In Parallel, in addition to making an image similar to a description, we make multiple descriptions of the same image in different languages similar to each other, based on the assumption that these descriptions, although not parallel, share some commonalities. Accordingly we enhance the previous loss function with an additional term:
Note that we are iterating over all pairs of descriptions , and maximizing the similarity between descriptions of the same image and at the same time minimizing the similarity between descriptions of different images.
We learn models using two similarity functions: symmetric and asymmetric. For the former we use cosine similarity and for the latter we use the metric ofVendrov et al. (2016) which is useful for learning embeddings that maintain an order, e.g., dog and cat are more closer to pet than animal while being distinct. Such ordering is shown to be useful in building effective multimodal space of images and texts. An analogy in our setting would be two descriptions of an image are closer to the image while at the same time preserving the identity of each (which is useful when sentences describe two different aspects of the image). The similarity metric is defined as:
where and are embeddings of image and description.
We call the symmetric similarity variants of our models as Pivot-Sym and Parallel-Sym, and the asymmetric variants Pivot-Asym and Parallel-Asym.
4 Experiments and Results
We test our model on the tasks of image-description ranking and semantic textual similarity. We work with each language separately. Since we learn embeddings for images and languages in the same semantic space, our hope is that the training data for each modality or language acts complementary data for the another modality or language, and thus helps us learn better embeddings.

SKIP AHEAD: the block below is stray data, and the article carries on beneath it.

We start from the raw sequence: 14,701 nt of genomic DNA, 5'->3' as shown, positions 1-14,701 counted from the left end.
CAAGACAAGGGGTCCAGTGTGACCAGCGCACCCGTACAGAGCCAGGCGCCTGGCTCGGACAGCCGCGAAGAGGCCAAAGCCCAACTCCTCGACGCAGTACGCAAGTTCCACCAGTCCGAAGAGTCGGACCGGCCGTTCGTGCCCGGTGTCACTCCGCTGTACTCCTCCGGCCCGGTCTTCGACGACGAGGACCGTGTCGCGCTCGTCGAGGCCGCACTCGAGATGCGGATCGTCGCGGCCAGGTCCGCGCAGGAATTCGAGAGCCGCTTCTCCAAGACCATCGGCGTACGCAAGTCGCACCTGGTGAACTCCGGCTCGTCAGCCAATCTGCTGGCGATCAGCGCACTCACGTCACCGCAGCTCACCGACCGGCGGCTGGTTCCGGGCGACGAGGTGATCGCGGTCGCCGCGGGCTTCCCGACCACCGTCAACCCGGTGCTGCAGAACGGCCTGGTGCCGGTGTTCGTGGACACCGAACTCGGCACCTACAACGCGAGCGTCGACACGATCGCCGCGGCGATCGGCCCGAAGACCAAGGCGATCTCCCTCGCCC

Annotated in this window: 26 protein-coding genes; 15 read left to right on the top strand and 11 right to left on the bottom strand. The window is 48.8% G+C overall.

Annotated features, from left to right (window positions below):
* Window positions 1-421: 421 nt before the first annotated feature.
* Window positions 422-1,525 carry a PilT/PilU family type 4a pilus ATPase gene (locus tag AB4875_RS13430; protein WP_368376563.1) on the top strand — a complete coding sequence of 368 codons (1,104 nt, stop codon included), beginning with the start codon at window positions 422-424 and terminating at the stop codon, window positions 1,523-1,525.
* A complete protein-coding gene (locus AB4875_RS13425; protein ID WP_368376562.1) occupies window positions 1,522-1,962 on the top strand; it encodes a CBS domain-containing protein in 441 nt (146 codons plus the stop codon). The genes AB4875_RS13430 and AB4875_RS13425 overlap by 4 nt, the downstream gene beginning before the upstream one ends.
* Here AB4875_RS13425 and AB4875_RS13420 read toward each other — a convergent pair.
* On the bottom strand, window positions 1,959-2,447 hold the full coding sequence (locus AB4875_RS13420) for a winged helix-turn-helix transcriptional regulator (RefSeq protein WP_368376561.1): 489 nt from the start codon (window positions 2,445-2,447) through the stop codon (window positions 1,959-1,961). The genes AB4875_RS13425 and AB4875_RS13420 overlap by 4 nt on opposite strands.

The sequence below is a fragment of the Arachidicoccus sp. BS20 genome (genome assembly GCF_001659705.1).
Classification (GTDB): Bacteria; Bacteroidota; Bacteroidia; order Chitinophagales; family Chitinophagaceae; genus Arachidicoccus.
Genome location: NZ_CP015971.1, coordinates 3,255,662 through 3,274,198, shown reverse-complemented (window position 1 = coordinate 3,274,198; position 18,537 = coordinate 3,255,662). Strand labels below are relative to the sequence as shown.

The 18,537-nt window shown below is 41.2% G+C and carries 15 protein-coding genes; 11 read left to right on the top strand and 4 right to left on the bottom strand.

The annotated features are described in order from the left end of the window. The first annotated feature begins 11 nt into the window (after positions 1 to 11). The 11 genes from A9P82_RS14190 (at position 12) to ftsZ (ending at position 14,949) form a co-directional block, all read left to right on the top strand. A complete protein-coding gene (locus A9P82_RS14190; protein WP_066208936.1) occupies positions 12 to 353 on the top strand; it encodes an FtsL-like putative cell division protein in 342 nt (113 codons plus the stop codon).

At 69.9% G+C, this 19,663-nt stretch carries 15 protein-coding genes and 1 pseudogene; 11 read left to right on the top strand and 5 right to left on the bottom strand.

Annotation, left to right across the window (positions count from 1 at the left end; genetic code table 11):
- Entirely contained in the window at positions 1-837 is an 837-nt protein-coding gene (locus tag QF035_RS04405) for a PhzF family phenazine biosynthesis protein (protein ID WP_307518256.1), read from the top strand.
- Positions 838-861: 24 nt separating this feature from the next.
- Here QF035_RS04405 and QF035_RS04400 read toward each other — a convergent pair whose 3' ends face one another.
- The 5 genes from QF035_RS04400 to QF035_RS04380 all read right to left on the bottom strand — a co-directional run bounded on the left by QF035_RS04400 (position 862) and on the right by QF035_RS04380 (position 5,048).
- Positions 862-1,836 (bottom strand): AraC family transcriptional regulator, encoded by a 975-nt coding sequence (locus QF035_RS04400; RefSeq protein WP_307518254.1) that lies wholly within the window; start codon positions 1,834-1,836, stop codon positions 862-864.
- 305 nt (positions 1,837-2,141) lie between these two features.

We sampled minibatches of size 64 images and their descriptions, and drew all negative samples from the minibatch. We trained using the Adam optimizer with learning rate 0.001, and early stopping on the validation set. Following Vendrov et al. (2016) we set the dimensionality of the embedding space and the GRU hidden layer to 1024 for both English and German. We set the dimensionality of the learned word embeddings to 300 for both languages, and the margin to 0.05 and 0.2, respectively, to learn asymmetric and symmetric similarity-based embeddings.111We constrain the embeddings of descriptions and images to have non-negative entries when using asymmetric similarity by taking their absolute value.
We keep all hyperparameters constant across all models. We used the L2 norm to mitigate over-fitting(Kiros et al., 2015). We tokenize and truecase both English and German descriptions using the Moses Decoder scripts.222https://github.com/moses-smt/mosesdecoder/tree/master/scripts
|2 Menschen auf der Straße mit Megafon||141||37||6|
|two people in blue shirts are outside with a bullhorn||85||7||3|
|ein Verkäufer mit weißem Hut und blauem Hemd , verkauft Kartoffeln oder ähnliches an Männer und Frauen||36||1||3|
|at an outdoor market , a small group of people stoop to buy potatoes from a street vendor , who has his goods laid out on the ground||24||2||2|